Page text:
• Taste: Cats have a relatively weak sense of taste, especially compared to dogs. First off, they aren’t capable of tasting sweet. They also have about ¼-1/3 as many tastebuds as dogs. This means cat food needs to be extra tasty to get a cat interested. Dog food doesn’t have the flavor that they’re looking for.

What Happens if a Cat Eats Dog Food?

A black and white cat and a small, off-white/light tan dog are eating food out of the same red bowl on the floor.

Don’t expect to see anything happen if your cat gobbles the occasional bite of dog food. Even a small sample every day shouldn’t make much of a difference. It will become a problem if your cat is fed dog food over a long period. There simply isn’t the proper nutrition in dog food to sustain a healthy cat.

Your cat may start relying on dog food as their sole food source, or they might eat enough dog food to replace a high percentage of their regular diet. They may start to lose weight and have a dry, dull hair coat. Some cats may show early stages of blindness, such as bumping into things or having trouble seeing in the dark. You may also notice a reluctance to exercise, difficulty breathing, or vomiting.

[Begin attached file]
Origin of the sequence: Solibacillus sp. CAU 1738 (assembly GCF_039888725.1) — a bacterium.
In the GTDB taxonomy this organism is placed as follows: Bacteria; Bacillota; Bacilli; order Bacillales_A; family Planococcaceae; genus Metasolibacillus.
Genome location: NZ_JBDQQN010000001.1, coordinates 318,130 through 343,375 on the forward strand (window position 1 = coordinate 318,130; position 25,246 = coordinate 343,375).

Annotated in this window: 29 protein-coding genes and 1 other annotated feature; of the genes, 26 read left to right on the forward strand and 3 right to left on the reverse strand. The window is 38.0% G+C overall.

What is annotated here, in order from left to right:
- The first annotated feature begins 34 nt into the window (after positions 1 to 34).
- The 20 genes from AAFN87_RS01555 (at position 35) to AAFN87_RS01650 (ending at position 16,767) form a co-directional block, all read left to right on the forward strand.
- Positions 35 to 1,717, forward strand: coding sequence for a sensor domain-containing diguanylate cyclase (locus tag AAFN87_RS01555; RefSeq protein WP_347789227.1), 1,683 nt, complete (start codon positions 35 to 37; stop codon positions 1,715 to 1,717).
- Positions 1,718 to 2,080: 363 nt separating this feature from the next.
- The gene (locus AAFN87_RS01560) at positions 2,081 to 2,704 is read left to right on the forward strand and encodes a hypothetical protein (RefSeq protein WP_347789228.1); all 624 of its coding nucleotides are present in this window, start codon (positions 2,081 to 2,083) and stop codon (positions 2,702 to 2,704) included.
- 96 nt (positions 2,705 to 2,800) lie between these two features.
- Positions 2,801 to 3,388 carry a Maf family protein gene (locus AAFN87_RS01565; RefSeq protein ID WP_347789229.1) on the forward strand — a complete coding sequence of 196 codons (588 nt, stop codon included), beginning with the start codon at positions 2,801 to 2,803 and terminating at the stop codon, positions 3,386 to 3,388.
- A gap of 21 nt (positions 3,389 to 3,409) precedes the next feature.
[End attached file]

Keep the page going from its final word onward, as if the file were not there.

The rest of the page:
If your cat happens to grab a bite or get into and devour a large part of your dog’s food, they’ll more than likely be okay. They may have an upset stomach from eating too much, but as long as they don’t make eating dog food a habit, any adverse effects should be minimal. 

How to Keep Your Cat From Eating Dog Food

Fortunately, most cats aren’t going to like the taste of dog food, so after a quick sample, they will probably leave the rest of it alone. However, if your cat develops a taste for it, make sure to provide them with high-quality cat food that supplies around 30% protein, has a flavor that they like, and that meets AAFCO standards for your cat’s life stage. You may have to experiment with different flavors and textures if you have a picky eater to give them something that they love.

Keep dog food out of reach. Feed your pup behind a closed door so that your kitty can’t join in. If you free-choice feed your dog, you may have to switch to meal feeding to keep your cat from snacking on the dog food left in the food bowl. Store dog food in an air-tight container to help maintain freshness as well as keep your cat out.